A visit to the Cayman Islands is more than just sun and sand. You can hike pristine forests, visit colorful reefs, and enjoy world-class fare. The culinary scene is impressive, from roadside huts serving fried fish to upscale restaurants overlooking Seven Mile Beach. Don’t miss the Crystal Caves tour, where you walk through paths of stalactites and stalagmites.
It’s a Diverse Destination
The Cayman Islands are much more than a beach destination. They are where you can savor freshly caught seafood, experience a vibrant underwater world, and learn about the islands’ rich history. It’s no wonder why luxury travelers choose to vacation in the best resorts in Cayman Islands.
This Caribbean destination has a range of top-notch hotels and resorts, from opulent suites with ocean views to secluded beachfront villas. Luxury tourists will also enjoy exclusive events and activities responding to their interests.
As for the people, the Cayman Islands is a melting pot. More than half of its citizens are non-Caymanian, and many have roots in every country around the globe. This diversity is reflected in the island’s cuisine, known as one of the best in the Caribbean.
You can sample foods made with ingredients in the area, such as lionfish tacos and crispy conch fritters. The most popular activities revolve around the sea. You can rent a boat and see the dazzling kaleidoscope of coral reefs or swim with wild dolphins. Other top things to do include:
- Visiting the crystal caves and learning about the islands’ fascinating history in George Town
- Exploring the mangroves on a kayak tour
- Greeting the endangered blue iguanas at Queen Elizabeth II Botanic Park
It’s a Tax Haven
Known for being a tax haven are the Cayman Islands. It means it is a location where many companies set up shell corporations to shield their assets from taxes. It is also a popular place for wealthy individuals to set up offshore bank accounts.
The absence of income tax, property tax, wealth or inheritance tax, and company tax in the Cayman Islands has made it a magnet for foreign investment. As a result, the economy is booming, and the standard of living has improved considerably for residents.
If you want to open a bank account in the Cayman Islands, you’ll need to provide certified copies of your identity documents and a utility bill or other document that shows where you live. You’ll be asked to describe your ties to the Cayman Islands, and banks are usually quite strict in determining what constitutes a tie.
If you’re not willing to risk being caught, finding a different jurisdiction for your banking needs is best. However, they can be more flexible if you have a strong enough connection to the island.
It’s a Place to Relax
Whether strolling Seven Mile Beach at sunset or sipping on a mudslide at Rum Point, the Cayman Islands provide an escape from the everyday. Here, you can live life to the fullest by soaking up the sun, swimming in crystal-clear waters, and enjoying a diverse culture with over 148 nationalities represented.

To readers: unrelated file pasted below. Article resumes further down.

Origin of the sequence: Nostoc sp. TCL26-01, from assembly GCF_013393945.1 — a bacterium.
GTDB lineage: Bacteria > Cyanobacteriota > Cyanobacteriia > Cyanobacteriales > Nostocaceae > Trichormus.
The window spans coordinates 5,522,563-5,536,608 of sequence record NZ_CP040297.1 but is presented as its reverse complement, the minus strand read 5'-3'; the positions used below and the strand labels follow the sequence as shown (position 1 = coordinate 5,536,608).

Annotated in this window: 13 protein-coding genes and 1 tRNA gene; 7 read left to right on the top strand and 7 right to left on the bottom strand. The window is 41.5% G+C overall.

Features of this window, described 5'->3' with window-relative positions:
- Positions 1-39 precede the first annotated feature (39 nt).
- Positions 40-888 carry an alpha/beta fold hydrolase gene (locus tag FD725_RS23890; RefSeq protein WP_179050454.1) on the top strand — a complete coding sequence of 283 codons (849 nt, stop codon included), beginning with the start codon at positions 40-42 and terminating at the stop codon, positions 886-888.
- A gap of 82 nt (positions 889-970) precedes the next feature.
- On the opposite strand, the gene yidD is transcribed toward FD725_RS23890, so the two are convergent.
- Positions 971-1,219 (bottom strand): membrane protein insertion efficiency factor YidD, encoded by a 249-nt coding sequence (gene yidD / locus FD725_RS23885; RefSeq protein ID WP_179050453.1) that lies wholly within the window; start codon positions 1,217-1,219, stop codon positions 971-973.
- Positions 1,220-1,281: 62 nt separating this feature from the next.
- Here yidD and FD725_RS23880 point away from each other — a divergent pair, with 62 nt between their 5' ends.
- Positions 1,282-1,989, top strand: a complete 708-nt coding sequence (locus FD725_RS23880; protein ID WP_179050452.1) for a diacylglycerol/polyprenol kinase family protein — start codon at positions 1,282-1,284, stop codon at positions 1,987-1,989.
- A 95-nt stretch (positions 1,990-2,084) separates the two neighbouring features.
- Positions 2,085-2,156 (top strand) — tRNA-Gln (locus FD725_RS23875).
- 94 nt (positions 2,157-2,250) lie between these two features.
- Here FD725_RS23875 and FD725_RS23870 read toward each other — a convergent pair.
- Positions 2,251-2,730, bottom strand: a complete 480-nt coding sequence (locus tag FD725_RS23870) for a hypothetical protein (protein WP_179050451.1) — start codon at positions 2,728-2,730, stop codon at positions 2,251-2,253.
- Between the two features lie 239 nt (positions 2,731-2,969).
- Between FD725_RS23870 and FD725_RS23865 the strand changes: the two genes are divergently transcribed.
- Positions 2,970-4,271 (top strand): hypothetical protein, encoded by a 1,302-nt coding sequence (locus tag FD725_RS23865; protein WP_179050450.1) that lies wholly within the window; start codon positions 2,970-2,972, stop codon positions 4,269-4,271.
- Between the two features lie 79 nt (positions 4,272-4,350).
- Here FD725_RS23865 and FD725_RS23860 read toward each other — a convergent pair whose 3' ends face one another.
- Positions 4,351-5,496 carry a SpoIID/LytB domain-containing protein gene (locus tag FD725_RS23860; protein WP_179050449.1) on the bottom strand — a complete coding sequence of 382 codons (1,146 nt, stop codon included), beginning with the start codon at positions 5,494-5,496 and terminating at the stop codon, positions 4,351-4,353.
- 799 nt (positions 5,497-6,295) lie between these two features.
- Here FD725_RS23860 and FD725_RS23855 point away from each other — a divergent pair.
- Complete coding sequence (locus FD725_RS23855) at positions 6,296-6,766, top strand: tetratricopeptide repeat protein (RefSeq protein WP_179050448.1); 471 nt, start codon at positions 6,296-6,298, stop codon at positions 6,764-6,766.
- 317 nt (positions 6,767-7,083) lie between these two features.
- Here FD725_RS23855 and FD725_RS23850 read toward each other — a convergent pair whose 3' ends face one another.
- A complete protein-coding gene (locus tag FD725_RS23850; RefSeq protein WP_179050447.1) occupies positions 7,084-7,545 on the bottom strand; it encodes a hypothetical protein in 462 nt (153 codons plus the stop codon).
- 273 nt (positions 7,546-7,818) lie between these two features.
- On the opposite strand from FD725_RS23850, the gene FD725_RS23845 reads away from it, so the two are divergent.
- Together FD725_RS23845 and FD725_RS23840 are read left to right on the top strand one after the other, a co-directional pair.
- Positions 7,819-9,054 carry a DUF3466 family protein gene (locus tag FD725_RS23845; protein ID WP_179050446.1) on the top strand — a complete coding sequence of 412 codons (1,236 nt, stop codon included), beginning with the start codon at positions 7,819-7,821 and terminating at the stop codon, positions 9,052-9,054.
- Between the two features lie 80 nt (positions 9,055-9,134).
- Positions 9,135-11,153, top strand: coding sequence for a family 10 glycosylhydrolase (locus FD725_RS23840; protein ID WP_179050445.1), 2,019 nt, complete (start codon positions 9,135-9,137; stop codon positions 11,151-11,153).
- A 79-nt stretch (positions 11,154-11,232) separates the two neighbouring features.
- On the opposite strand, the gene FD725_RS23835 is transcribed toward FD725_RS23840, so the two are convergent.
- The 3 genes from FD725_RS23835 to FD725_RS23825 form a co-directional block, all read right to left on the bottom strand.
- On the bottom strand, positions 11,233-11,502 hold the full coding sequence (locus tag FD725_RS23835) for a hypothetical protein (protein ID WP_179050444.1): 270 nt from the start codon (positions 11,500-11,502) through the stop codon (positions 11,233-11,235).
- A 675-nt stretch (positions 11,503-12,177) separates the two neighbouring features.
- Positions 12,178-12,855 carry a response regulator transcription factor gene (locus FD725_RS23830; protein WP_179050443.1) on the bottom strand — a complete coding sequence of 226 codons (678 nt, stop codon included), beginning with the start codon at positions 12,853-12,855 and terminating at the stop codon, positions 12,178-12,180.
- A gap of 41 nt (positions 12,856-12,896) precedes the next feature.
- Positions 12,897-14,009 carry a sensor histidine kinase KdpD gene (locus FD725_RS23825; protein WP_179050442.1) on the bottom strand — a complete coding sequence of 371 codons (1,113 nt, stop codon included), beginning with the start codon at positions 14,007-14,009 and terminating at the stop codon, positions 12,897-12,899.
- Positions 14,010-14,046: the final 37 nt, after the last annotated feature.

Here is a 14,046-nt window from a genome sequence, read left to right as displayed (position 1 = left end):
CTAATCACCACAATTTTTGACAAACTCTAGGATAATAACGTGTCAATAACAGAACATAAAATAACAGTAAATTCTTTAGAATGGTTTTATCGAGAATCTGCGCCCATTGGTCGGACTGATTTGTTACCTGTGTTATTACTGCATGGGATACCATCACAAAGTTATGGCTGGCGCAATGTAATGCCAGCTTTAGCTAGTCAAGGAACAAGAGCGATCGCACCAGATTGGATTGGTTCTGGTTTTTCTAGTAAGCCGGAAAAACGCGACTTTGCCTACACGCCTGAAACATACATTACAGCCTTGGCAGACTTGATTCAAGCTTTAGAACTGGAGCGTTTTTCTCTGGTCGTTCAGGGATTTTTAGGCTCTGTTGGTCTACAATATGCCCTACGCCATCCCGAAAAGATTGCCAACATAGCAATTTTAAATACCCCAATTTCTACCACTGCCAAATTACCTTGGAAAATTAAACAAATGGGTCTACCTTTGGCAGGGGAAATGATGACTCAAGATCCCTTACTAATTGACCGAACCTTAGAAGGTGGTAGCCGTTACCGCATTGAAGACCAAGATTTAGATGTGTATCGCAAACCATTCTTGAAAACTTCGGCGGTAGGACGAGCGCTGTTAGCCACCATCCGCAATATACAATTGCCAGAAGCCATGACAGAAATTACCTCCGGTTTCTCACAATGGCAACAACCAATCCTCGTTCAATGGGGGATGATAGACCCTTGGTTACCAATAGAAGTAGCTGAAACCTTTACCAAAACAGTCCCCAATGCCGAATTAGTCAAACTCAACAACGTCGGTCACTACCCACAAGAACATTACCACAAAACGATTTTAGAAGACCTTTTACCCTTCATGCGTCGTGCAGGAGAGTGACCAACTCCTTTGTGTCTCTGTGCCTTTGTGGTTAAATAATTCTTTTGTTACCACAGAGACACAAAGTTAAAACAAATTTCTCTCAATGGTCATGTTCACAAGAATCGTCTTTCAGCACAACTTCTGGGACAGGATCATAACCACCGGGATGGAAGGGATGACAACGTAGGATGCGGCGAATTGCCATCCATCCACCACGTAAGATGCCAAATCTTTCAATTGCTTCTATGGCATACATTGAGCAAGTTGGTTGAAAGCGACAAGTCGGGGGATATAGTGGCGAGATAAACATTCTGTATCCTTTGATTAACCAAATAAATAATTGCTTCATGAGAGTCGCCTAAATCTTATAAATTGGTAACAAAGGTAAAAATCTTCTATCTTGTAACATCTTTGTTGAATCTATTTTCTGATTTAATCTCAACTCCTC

The islands have a strong Jamaican influence, seen in local food, music, and art. However, you can also see a unique blend of cultures throughout the islands, making them an exciting destination.
There is no shortage of things to do on the islands, from exploring underwater treasures to taking in a performance by a talented singer. You can canter along the pristine beach at Stingray City or take in the views from above on a helicopter tour.
You can also learn about the island’s storied history at Pedro St. James, where you can explore a 17th-century home and garden while learning about the history of democracy in the Caribbean. Then, head to a restaurant like Heritage Kitchen for some traditional Caymanian fare.
You can even get the adrenaline pumping by tackling some of the world’s best dive sites. Wear comfortable shoes and a dive watch since the Cayman Islands are located on the boundary between two tectonic plates, and minor tremors are common.
It’s a Paradise
The Cayman Islands are known for their beaches, but there is much more to do on these idyllic Caribbean isles. There are many chances to indulge your passion here, whether shopping, foodieing, or scuba diving.
The island’s relaxed atmosphere is a welcome departure from mega-resorts, where everything is planned for you. Here, you can discover a hidden snorkeling spot or sway in your hammock along a perfect shoreline vista without anyone telling you to do so.
The islands are a major international finance center, owing to their absence of direct taxes and liberal banking laws. It is a critical component of the economy and provides much-needed revenue for government spending. Tourism, especially cruise ship visits, contributes significantly to the local economy. Over two million people visit the islands yearly, spending time in resorts or vacation rentals.
Various cultural and natural attractions are also a draw for visitors. The National Museum in George Town offers an overview of the country’s history. At the same time, Pedro St James is a restored 18th-century home that gives visitors insight into the islands’ culture and heritage.
The Mastic Trail, a 2.3-mile path through the islands’ largest nature reserve, lets hikers explore native flora and fauna. You can even spot rare bird species on this peaceful stroll or pause to enjoy a meal at Tukka, a restaurant that serves Australian-Caribbean fusion fare like lionfish tacos and lobster spring rolls.